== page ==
Local broadcast and cable ratings increasingly are falling outside the traditional 10% benchmark error range that has served as the mainstay used in media buying negotiations. This, according to new study findings which show random error in Nielsen diaries, continues to grow.
Currently, the relative error for total-day in all diary-only household ratings for all TV stations falls within the 10%-benchmark range just 11.3% of the time. The ratings in primetime fall within the range 26% of the time and ratings for weekday evening and late newscasts fall within the range 18.1% and 20.7% of the time, respectively.
Moreover, as the diary population is subdivided into various age components (18-34, 18-49 and 25-54), the data become less stable than for household measurement, due to smaller sample sizes. The relative error is especially pronounced for lower-rated stations.
The study, for which Nielsen provided 11 years’ information covering 31 diary markets, along with posted advertising schedules, was conducted for the Council for Research Excellence (CRE), a diverse group of senior-level research professionals from throughout the media and advertising industries dedicated to advancing the knowledge and practice of audience measurement methodology.
The study, for which the diary market data was analyzed for the CRE by BIA/Kelsey, encompassed six May sweeps dating back to 2001.
Analyses included relative error (“RE”) ranges for all stations, affiliates, households and demographics; homes using television (“HUTs”) by daypart and demos; and RE by daypart, demos and effective sample size. The research team also conducted a series of interviews with local-television advertising buyers and sellers, and Nielsen experts.
“Our goal was to examine potential instability in ratings as evidenced by relative error,” said Billy McDowell, Vice President, Research, Raycom Media, who chairs the CRE’s Local Measurement Committee. “In using TV diary ratings information – still used in 30% of all television households – both buyers and sellers are challenged to predict ratings performance accurately. Diaries do provide an economical way of understanding the ‘uniqueness’ of each local market, but they are becoming less precise. Local TV needs measurement to evolve but we should also evolve the way current data are used. It is important to note this project did not offer remedies to the problems with diary measurement but to educate the industry regarding the current status of the diary. There are no ‘quick fixes’ for the diary methodology, although Nielsen continues to work on improvements such as the electronic diary and the newer ‘code reader.’ In the meantime, the statistical limitations should be realized when conducting business using these data.”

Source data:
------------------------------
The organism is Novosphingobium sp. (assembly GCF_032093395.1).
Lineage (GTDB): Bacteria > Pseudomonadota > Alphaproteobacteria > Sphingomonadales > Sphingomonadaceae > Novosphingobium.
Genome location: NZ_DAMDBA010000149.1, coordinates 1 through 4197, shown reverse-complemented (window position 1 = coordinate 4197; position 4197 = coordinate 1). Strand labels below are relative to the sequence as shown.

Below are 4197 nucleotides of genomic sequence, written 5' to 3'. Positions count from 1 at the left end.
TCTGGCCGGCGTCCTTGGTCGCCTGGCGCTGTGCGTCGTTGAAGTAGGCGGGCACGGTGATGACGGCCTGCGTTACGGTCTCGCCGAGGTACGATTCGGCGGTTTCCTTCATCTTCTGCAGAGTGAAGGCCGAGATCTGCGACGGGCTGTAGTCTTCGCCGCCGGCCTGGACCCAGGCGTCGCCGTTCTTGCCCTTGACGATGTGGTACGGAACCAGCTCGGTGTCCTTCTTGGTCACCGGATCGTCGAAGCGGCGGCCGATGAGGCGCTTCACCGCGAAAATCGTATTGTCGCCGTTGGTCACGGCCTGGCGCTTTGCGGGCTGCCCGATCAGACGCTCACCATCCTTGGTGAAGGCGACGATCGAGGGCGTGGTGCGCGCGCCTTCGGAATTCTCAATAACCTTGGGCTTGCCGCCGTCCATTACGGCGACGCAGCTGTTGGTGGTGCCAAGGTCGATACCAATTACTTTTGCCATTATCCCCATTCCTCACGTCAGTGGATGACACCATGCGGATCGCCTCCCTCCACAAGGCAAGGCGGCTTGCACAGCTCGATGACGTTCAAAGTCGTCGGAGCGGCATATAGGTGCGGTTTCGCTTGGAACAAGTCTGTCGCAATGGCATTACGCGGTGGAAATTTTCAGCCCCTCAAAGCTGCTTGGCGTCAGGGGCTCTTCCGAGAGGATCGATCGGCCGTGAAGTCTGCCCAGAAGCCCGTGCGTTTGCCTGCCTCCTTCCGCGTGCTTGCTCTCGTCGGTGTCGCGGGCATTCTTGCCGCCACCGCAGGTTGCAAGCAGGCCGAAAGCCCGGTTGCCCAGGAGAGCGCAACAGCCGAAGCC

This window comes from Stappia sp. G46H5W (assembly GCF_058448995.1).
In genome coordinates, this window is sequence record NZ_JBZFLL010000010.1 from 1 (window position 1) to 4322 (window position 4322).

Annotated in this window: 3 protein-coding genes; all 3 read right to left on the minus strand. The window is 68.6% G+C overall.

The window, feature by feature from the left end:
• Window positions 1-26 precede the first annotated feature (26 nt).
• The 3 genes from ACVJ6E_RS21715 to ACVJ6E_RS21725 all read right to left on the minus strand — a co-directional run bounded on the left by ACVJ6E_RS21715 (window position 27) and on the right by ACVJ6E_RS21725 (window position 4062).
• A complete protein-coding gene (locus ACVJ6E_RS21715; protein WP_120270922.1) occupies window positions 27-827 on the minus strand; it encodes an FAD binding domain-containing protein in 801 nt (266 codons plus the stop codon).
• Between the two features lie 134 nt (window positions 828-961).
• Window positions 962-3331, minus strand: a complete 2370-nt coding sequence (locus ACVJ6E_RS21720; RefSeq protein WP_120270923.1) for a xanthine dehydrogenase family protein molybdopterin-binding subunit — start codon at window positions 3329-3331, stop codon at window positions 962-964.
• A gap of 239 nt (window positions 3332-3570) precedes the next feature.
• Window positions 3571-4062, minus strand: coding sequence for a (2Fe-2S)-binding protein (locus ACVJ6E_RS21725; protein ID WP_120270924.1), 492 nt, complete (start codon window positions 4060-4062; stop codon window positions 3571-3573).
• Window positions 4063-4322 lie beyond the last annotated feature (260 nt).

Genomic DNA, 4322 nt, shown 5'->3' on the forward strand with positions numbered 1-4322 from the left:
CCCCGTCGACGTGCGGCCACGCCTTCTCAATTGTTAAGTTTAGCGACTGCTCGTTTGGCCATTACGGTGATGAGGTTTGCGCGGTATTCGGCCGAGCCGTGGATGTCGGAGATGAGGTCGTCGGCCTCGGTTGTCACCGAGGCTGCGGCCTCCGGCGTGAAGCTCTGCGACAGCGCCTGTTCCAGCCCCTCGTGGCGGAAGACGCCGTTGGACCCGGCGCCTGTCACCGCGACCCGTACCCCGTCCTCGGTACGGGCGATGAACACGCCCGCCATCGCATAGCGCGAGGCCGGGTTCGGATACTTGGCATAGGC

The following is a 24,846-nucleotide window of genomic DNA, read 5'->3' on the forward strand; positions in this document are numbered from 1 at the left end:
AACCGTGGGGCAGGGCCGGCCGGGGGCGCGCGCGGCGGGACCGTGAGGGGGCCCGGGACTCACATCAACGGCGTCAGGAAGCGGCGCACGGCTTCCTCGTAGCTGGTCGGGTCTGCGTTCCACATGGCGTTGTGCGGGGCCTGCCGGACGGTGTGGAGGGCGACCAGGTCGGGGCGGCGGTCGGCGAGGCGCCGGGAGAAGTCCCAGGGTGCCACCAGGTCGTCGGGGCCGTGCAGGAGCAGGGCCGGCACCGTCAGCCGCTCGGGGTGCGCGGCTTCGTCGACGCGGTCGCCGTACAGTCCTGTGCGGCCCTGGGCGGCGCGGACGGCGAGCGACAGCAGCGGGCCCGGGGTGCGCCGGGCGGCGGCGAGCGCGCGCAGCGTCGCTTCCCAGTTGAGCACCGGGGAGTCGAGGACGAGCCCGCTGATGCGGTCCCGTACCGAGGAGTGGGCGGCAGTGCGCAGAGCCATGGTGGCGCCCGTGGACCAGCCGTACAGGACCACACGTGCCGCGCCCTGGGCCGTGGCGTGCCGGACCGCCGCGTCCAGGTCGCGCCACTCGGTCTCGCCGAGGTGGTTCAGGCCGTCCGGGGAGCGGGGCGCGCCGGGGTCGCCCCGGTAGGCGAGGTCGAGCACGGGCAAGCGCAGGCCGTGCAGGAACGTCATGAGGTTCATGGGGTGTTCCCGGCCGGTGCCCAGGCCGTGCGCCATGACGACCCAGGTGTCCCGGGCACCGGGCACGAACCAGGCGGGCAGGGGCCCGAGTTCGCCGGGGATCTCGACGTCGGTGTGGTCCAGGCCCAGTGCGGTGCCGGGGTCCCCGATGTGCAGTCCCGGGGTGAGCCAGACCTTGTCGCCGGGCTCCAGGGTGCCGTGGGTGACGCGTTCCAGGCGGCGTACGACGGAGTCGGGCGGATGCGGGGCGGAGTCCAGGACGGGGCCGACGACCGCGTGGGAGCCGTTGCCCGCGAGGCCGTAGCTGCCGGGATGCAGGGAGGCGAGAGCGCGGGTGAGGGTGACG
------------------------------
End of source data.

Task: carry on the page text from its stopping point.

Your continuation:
More highlights from the study:
–The industry, both buy and sell sides, accepts that Ratings should be viewed as point estimates with a margin of error to be associated with these estimates. By convention, the buying and selling on local television diary data accepts forecast Ratings bought and sold as equal to Ratings in the posting process if they are within +/- 10% of the Relative Standard Error, or the Standard Error as a Percentage of the Estimate Rating.
–Ratings delivered less than 10% of forecast trigger additional negotiation between buyers and sellers in successive buying rounds.
–Remedies may include pricing discounts or “make-goods” (i.e., Alternative Delivery Units (ADUs) or spots provided to compensate for under-delivery of promised audiences.
–In Total Day, the Relative Error of all diary-only household ratings falls within the acceptable range about 24% of the time, meaning three-fourths of all fluctuation can be attributed to statistical error.
–Because of generally larger ratings in prime time, they are more often within the sales benchmark, but still less than one-half of the time (46%).
–During the traditional local news windows (weekdays 6-7pm and 11-11:30pm) household ratings are virtually the same: within the sales range 39% of the time.
–The long-established +10% threshold for audience delivery guarantees are outdated given the diary’s increasing relative error rates.
The diary’s sweeps measurement frequency (4x/year) no longer reflects today’s year-round programming environment and makes it difficult to predict and report on programs that fall between the February, May, July and
November measurement periods.
–Solutions for reducing relative error rates possess financial barriers, lack the diary’s granularity and will be challenged by technology trends as consumers find more ways to watch more content.
–The buying and selling communities are still evaluating the viability of using Set Top Box data sources for transaction purposes.
–Some media buyers could consider replacing local TV with other media as TV diary accuracy erodes.
What can be done? Increased movement from phone-based sampling to address-based sampling has improved television audience-sample frames. However, as evidenced by differential response rates in sampled homes, non-response bias cannot be completely resolved by weighting measures and remains a persistent challenge.
“Nielsen’s address based sampling has reduced response bias but there remains a significant difference between metered and diary samples,” said Ceril Shagrin, executive vice president of Univision Communications, who serves as chair of the CRE as well as its Sample Quality Committee. “An improved sample frame improves representation of younger, cell phone-only homes — which are growing rapidly — but more needs to be done. Measures such as enlarging the sample size or weighting the results don’t adequately resolve the issue; you can weight demographically, but we’ve learned more clearly that you can’t sufficiently weight for non-response.”